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The Water Project: Yathui Community -  Discussion
The Water Project: Yathui Community -  Group Activity
The Water Project: Yathui Community -  Handwashing
The Water Project: Yathui Community -  Participants
The Water Project: Yathui Community -  Participation
The Water Project: Yathui Community -  Soap Making
The Water Project: Yathui Community -  Taking Notes
The Water Project: Yathui Community -  Tippy Tap Constructed
The Water Project: Yathui Community -  Tippy Tap
The Water Project: Yathui Community -  Training Plan
The Water Project: Yathui Community -  Training
The Water Project: Yathui Community -  Trying It Out
The Water Project: Yathui Community -  Francesca Mutuku
The Water Project: Yathui Community -  Joseph M
The Water Project: Yathui Community -  Construction Materials
The Water Project: Yathui Community -  Construction Materials
The Water Project: Yathui Community -  Gathering Stone
The Water Project: Yathui Community -  Construction Materials
The Water Project: Yathui Community -  Dam And Well Site
The Water Project: Yathui Community -  Hauling A Rock For Construction
The Water Project: Yathui Community -  Moving Stone
The Water Project: Yathui Community -  Women At Work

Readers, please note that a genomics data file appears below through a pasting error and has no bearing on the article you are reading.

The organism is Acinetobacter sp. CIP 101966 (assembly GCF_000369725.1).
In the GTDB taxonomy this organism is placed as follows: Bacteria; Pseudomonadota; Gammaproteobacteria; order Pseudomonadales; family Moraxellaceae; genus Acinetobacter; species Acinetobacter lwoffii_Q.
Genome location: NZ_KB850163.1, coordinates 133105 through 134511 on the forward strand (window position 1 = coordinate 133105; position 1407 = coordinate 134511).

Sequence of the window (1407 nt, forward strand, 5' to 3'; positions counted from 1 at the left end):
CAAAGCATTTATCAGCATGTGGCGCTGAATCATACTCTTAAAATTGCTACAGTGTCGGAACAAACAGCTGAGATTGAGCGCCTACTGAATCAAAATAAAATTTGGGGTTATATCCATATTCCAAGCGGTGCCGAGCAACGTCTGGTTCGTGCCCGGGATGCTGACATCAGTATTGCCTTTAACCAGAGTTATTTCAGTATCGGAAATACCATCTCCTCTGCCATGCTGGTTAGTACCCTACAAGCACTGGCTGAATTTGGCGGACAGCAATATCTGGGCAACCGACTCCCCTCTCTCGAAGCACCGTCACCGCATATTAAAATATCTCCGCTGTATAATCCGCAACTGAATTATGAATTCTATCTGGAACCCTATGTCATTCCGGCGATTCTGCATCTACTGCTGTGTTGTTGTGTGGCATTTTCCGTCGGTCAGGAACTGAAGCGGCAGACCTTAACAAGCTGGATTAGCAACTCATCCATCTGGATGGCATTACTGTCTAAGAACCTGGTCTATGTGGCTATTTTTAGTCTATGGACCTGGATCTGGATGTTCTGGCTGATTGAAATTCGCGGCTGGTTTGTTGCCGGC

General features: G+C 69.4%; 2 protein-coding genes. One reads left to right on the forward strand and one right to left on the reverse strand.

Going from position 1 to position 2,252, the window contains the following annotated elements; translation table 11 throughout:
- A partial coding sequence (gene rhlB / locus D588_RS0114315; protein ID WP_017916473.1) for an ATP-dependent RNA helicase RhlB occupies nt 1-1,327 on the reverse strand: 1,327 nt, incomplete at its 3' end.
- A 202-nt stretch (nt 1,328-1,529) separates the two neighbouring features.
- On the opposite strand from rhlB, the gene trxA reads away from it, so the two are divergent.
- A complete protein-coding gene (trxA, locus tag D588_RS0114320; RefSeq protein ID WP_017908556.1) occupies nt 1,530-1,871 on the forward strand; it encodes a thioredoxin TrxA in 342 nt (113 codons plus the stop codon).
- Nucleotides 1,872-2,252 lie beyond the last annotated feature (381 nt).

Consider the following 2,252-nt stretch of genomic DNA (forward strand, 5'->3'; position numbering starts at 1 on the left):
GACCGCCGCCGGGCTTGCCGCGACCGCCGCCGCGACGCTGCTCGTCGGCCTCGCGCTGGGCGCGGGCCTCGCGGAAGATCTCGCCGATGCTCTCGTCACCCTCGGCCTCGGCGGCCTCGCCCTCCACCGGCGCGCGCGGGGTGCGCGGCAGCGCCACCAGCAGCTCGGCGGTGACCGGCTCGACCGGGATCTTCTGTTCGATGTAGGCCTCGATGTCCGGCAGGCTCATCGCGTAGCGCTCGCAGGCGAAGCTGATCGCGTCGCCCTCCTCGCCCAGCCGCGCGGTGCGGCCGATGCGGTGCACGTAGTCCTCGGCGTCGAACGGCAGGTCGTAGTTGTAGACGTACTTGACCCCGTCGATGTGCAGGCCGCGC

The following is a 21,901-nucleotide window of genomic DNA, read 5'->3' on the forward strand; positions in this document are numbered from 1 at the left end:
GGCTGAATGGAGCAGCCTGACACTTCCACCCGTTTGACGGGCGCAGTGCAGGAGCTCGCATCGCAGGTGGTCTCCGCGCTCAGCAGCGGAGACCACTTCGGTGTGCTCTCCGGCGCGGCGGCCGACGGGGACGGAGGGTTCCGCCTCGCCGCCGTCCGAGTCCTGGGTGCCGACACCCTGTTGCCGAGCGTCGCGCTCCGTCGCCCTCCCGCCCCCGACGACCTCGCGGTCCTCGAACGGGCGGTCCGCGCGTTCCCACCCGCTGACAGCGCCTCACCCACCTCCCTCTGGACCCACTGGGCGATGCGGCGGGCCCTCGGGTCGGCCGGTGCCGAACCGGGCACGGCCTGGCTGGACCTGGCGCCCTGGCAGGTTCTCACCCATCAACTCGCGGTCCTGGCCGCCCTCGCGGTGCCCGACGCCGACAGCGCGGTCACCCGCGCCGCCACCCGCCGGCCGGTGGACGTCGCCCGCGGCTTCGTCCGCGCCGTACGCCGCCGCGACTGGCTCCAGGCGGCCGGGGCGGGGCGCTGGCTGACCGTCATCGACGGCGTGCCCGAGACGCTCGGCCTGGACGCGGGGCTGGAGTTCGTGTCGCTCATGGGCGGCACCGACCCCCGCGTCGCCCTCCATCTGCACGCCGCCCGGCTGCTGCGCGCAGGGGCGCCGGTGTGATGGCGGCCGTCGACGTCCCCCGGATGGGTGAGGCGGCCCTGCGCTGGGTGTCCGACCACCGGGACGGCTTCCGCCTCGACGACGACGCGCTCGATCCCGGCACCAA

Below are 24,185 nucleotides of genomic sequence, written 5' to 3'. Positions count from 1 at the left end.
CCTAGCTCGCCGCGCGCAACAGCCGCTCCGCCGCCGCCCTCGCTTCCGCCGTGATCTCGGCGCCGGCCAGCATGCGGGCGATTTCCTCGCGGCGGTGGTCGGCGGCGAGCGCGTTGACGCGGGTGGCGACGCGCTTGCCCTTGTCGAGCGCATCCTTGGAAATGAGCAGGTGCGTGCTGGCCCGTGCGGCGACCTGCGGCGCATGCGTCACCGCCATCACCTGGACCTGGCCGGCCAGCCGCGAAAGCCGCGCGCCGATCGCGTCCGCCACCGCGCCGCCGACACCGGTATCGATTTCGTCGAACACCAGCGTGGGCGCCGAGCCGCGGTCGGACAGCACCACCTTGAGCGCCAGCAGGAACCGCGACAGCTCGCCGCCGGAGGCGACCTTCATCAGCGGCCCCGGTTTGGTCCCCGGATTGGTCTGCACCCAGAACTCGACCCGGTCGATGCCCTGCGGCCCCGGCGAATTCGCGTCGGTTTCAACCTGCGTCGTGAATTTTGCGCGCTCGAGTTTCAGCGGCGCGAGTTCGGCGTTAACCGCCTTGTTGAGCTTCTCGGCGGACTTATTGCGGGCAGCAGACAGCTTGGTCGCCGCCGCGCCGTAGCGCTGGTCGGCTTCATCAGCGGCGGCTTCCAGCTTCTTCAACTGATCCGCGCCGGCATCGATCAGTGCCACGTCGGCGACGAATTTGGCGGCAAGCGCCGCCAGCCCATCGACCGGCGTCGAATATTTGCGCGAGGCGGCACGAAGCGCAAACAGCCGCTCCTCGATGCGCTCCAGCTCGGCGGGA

The Water Project: Yathui Community -  Lumbar
The Water Project: Yathui Community -  Working At The Project Site
The Water Project: Yathui Community -  Just A Few Stones
The Water Project: Yathui Community -  Building Sand Dam Wall
The Water Project: Yathui Community -  Building Up The Sand Dam
The Water Project: Yathui Community -  Celebrating At The New Dam
The Water Project: Yathui Community -  Celebrating At The New Dam
The Water Project: Yathui Community -  Community Members Working On The Dam
The Water Project: Yathui Community -  Complete Sand Dam
The Water Project: Yathui Community -  Dam Construction Site
The Water Project: Yathui Community -  Dam Is Nearly Done
The Water Project: Yathui Community -  Dam Job Site
The Water Project: Yathui Community -  Dam View As It Nears Completion
The Water Project: Yathui Community -  Dam Wall Progress
The Water Project: Yathui Community -  Dam Walls Get Closer To Completion
The Water Project: Yathui Community -  Digging At The Dam Site
The Water Project: Yathui Community -  Filling In Trenches For Wing Walls
The Water Project: Yathui Community -  Scaffolding For Sand Dam Walls
The Water Project: Yathui Community -  Trenching For Dam
The Water Project: Yathui Community -  View Of The Dam
The Water Project: Yathui Community -  View Of The Dam Construction
The Water Project: Yathui Community -  Water Begins To Gather Behind Dam In Progress
The Water Project: Yathui Community -  Wing Wall Progress
The Water Project: Yathui Community -  Working On The Dam Walls
The Water Project: Yathui Community -  Working On The Exterior Of The Walls
The Water Project: Yathui Community -  Hooray
The Water Project: Yathui Community -  Digging Down
The Water Project: Yathui Community -  Early Stages
The Water Project: Yathui Community -  Excavation
The Water Project: Yathui Community -  Excavation
The Water Project: Yathui Community -  Getting Ready
The Water Project: Yathui Community -  Trenching
The Water Project: Yathui Community -  Trenching